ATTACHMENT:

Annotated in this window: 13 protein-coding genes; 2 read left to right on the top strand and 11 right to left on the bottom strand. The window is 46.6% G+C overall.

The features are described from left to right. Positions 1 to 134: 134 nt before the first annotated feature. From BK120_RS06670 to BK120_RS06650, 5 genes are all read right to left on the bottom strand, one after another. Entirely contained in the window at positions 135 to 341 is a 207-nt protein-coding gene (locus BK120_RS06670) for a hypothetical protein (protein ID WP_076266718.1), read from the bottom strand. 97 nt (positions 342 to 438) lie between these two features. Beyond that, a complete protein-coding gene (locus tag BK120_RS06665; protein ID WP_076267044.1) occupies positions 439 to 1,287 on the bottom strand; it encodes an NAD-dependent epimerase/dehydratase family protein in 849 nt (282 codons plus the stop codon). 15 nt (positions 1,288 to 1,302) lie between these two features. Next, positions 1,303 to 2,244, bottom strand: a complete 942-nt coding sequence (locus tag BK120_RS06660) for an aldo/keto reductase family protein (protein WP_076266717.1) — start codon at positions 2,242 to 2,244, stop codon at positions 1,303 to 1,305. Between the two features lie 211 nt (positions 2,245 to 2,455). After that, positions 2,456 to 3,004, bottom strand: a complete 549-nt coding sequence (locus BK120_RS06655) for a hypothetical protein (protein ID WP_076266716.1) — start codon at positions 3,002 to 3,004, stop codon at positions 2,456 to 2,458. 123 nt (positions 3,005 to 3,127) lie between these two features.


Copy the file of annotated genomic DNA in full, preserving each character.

Annotated in this window: 13 protein-coding genes; 2 read left to right on the top strand and 11 right to left on the bottom strand. The window is 46.6% G+C overall.

The features are described from left to right. Positions 1 to 134: 134 nt before the first annotated feature. From BK120_RS06670 to BK120_RS06650, 5 genes are all read right to left on the bottom strand, one after another. Entirely contained in the window at positions 135 to 341 is a 207-nt protein-coding gene (locus BK120_RS06670) for a hypothetical protein (protein ID WP_076266718.1), read from the bottom strand. 97 nt (positions 342 to 438) lie between these two features. Beyond that, a complete protein-coding gene (locus tag BK120_RS06665; protein ID WP_076267044.1) occupies positions 439 to 1,287 on the bottom strand; it encodes an NAD-dependent epimerase/dehydratase family protein in 849 nt (282 codons plus the stop codon). 15 nt (positions 1,288 to 1,302) lie between these two features. Next, positions 1,303 to 2,244, bottom strand: a complete 942-nt coding sequence (locus tag BK120_RS06660) for an aldo/keto reductase family protein (protein WP_076266717.1) — start codon at positions 2,242 to 2,244, stop codon at positions 1,303 to 1,305. Between the two features lie 211 nt (positions 2,245 to 2,455). After that, positions 2,456 to 3,004, bottom strand: a complete 549-nt coding sequence (locus BK120_RS06655) for a hypothetical protein (protein ID WP_076266716.1) — start codon at positions 3,002 to 3,004, stop codon at positions 2,456 to 2,458. 123 nt (positions 3,005 to 3,127) lie between these two features.